Blaine Bettinger: Blaine presented the freshly crafted and not yet vetted Genetic Genealogy Standards.  You can read the announcement here. The conversation began with privacy and then went to consent.  The committee has been working for some time on these standards and they are now listed on the Genetic Genealogy Standards site which you can read here.

Part 2: I went to the library to finish up the review of the mid-18th c. tax records for Sweden I had started the day before.  My goal was to complete the search until the parents of “my guy”moved into the village of Hankshult.  As part of an exhaustive search sometimes you are observing and recording that there is nothing there (negative evidence).  As I reviewed the 1749 document for the village—something was very different!   The parents of “my guy” were predicted to move into the village around 1746 when “Dad” marries “Mom”.  But here was the 1749 record without his name recorded as paying taxes.  I quickly got a translation and found a partial answer to a log-held mystery.

It appears that the “Dad” and “Mom” married and lived in another part of Sweden, gave birth to their first child, Margareta, and THEN moved to “my parish.”  No wonder I couldn’t find their marriage in “my parish”!  And why I couldn’t find Margareta’s birth in “my parish.”

Sometimes you find things when you aren’t even looking.

Part 3: Zola Noble flew in from Indiana and we moved into the room.  Zola is a writer extraordinaire and a ProGen 19 classmate.  We went out for dinner and came back and collapsed.  It had been a full day.

MTCSunday, Zola and I walked over to  to the Tabernacle to attend the Sundnay morning  taping of the Morman Tabernacle Choir for TV and then walked up to the state capital.  Of course, we also did our grocery store run! The Strosheins videotaped me as a speaker for the Northwest Genealogical conference to be held in August. I was selected to give my presentation on House Histories Wherever you Live.”

I attended my first Advanced Practicum class where we got our assignment for tomorrow. The evening  reception reunited some old friends and I made some new.

I anticipate that I will not be blogging consistently, if at all, the next week.  I hope the cold is not too intense wherever you are at.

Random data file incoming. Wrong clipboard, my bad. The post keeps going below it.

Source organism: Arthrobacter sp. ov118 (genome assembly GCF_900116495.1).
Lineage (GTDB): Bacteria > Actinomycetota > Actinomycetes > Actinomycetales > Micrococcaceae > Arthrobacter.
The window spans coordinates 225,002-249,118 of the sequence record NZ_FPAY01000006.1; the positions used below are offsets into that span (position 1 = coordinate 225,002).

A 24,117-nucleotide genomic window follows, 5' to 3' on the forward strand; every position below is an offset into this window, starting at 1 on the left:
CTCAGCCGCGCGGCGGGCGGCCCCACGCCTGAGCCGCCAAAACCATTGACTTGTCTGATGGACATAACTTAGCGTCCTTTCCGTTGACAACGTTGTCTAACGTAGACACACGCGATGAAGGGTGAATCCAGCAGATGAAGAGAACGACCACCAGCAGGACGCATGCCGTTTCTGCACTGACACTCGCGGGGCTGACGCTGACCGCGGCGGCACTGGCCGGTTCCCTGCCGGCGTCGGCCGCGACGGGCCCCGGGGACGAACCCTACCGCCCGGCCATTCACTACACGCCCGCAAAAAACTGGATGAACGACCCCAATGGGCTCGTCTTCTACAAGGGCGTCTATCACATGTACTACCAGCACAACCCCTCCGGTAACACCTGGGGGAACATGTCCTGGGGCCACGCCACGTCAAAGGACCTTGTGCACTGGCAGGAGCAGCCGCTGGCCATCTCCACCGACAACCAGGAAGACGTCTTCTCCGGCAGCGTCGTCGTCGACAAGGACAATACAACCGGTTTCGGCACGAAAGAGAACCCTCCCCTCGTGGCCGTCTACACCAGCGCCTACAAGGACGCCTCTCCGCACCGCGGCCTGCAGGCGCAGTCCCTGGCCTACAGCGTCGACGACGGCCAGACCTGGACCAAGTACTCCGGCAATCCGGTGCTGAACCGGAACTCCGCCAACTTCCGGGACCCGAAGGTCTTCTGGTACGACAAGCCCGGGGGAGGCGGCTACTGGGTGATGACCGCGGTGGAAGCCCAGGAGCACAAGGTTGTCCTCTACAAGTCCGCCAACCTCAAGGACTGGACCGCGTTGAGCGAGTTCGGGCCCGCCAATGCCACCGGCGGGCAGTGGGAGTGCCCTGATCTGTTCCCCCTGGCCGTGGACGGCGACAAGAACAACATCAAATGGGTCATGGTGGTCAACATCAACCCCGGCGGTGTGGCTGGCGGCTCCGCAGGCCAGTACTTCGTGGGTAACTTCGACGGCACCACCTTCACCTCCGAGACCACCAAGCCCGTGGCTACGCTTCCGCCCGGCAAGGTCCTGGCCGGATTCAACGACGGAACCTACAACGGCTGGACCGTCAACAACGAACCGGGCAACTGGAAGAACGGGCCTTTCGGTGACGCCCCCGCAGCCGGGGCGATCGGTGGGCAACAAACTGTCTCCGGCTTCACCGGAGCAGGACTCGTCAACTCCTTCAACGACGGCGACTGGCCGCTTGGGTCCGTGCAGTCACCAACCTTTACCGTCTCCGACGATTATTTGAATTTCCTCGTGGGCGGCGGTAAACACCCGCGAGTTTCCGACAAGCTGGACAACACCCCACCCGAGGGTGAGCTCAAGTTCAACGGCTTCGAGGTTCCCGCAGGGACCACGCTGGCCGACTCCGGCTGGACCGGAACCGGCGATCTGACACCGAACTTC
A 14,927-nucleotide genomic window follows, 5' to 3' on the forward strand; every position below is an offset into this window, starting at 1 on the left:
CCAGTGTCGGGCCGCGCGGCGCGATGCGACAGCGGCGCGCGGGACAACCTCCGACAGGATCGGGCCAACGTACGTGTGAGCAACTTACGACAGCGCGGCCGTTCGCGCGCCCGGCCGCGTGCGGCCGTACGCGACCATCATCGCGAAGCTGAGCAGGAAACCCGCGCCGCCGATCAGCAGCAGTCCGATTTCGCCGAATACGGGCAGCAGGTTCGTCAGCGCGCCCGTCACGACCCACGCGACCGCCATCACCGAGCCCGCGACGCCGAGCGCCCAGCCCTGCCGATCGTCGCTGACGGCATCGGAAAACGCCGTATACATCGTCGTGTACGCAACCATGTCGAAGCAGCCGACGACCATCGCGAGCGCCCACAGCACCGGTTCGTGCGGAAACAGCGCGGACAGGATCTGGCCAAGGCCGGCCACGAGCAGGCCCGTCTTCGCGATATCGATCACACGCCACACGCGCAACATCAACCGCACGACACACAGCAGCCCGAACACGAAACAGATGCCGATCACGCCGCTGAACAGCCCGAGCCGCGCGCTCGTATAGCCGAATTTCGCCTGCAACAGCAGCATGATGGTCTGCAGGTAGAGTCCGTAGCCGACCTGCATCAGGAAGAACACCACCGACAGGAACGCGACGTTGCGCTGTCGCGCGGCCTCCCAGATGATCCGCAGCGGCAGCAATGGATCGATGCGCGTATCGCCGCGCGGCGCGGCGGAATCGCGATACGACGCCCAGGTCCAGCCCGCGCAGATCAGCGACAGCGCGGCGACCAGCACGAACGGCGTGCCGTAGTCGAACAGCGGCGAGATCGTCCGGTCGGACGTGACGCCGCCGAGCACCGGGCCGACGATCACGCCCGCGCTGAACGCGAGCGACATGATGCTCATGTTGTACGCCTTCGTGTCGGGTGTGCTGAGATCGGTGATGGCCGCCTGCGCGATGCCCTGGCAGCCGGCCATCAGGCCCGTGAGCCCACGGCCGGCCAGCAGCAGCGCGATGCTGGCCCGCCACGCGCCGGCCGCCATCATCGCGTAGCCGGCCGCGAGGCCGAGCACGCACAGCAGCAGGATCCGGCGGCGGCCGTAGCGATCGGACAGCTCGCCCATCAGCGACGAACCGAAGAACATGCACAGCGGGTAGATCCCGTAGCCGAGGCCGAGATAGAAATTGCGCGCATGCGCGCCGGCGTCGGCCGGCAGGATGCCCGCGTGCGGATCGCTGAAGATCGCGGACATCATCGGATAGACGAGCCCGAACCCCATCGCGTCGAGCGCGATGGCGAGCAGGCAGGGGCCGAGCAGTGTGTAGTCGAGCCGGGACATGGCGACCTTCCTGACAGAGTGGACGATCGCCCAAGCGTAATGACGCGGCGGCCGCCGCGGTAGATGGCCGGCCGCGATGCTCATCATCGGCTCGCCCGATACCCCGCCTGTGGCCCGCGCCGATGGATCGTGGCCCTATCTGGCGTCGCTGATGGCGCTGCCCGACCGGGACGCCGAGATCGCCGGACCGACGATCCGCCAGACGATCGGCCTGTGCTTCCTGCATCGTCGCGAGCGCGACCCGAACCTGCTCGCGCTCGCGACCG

Happy Hunting!


What I have done since the last post:  See the above.

PMC/SLIG Preparation

pmc2014logoI am getting ready for the three day Professional Management Conference (PMC) sponsored by the Association of Professional Genealogists and the week long Salt Lake Institute of Genealogy (SLIG) which are back-to-back starting on Thursday of this week.  I thought I would pass along some of my preparations.

I have numerous goals for these 10 days:

  • Attend the Professional Management Conference.  This 2.5 day event is great fun with good classes on how to be a better professional genealogist.
    Action: I have reviewed the classes and events.  I will be attending Tom Jones’s class on citations and I will send my avatar to Judy Russell’s presentation on “Finding the Law.”  Cece Moore, seen on “Finding Your Roots” is doing a session on using DNA in adoption cases but Billie Fogarty, a very skilled presenter, is conducting a session on improving your presentations at the same time.  Decisions, decisions!  My avatar will be busy.
  • Show my poster on Friday.  I did not respond to their Call for Presentations but thought the poster session might be a good way to get to know some people.  Little did I know the paper would take about 6 weeks to write before I even did the poster!
    Action:  Poster is printed and I pick it up on Monday. I have business cards, flyers and a table tent ready.
  • The following week, starting on Monday, about 30 of us will start the five day SLIG Advanced Practicum class.  We receive one problem per day and then reconvene at the end of the day to see how we did in solving the research question.  When I took the Advanced Methodologies course last year, I was very inefficient and did not reach any of the conclusions to the questions.  I would like to do better this time (coming up from “zip” should be easy! right?)
    Action: I vow to…. think of each of the assignments as one of my 10 hour “stints” for a client and to develop a research plan.  Most importantly, I must not go down the “rabbit hole” and instead must stay disciplined and focused.
  • Conduct personal research for my certification portfolio.  If my personal research takes longer than I anticipate, I might just not do one of the five assignments of the Practicum.
    Action: I have my records identified (film numbers etc.)   As I discovered a gap in my knowledge I recorded where I might find the information in Evernote and tagged each research need with “FHL” for Family History Library. Yesterday I copied/pasted each need into a master document and attached a priority.  I will actually record my findings on the same research document as I accomplish each task.
  • Quiz at least three national speakers on topics to submit for the National Genealogical Society Conference for the 2016 “Call for Papers.” I also want to ask them about tips for better responses to Call for Papers.  I have until April to submit eight. I didn’t get selected last year, but my resume looked pretty skimpy.  This year it looks much better.
    Action: I have my list of lecture topics updated and I am reworking my contract.
  • Connecting with old friends and making some new ones.
    Action: I want to meet some of my blog readers.  I will promise to introduce myself around in every situation rather than just talk with my friend from Chicago (although I will do a lot of that as well.)

I will report back as to how I did!

I have a new laptop which I will be taking.  Last year I suffered with my tablet.  Not again.  Dropbox is proving invaluable.  It allows me to work on my desktop, store my info in the cloud and then using my laptop, download the information so I can use it while I travel  So handy!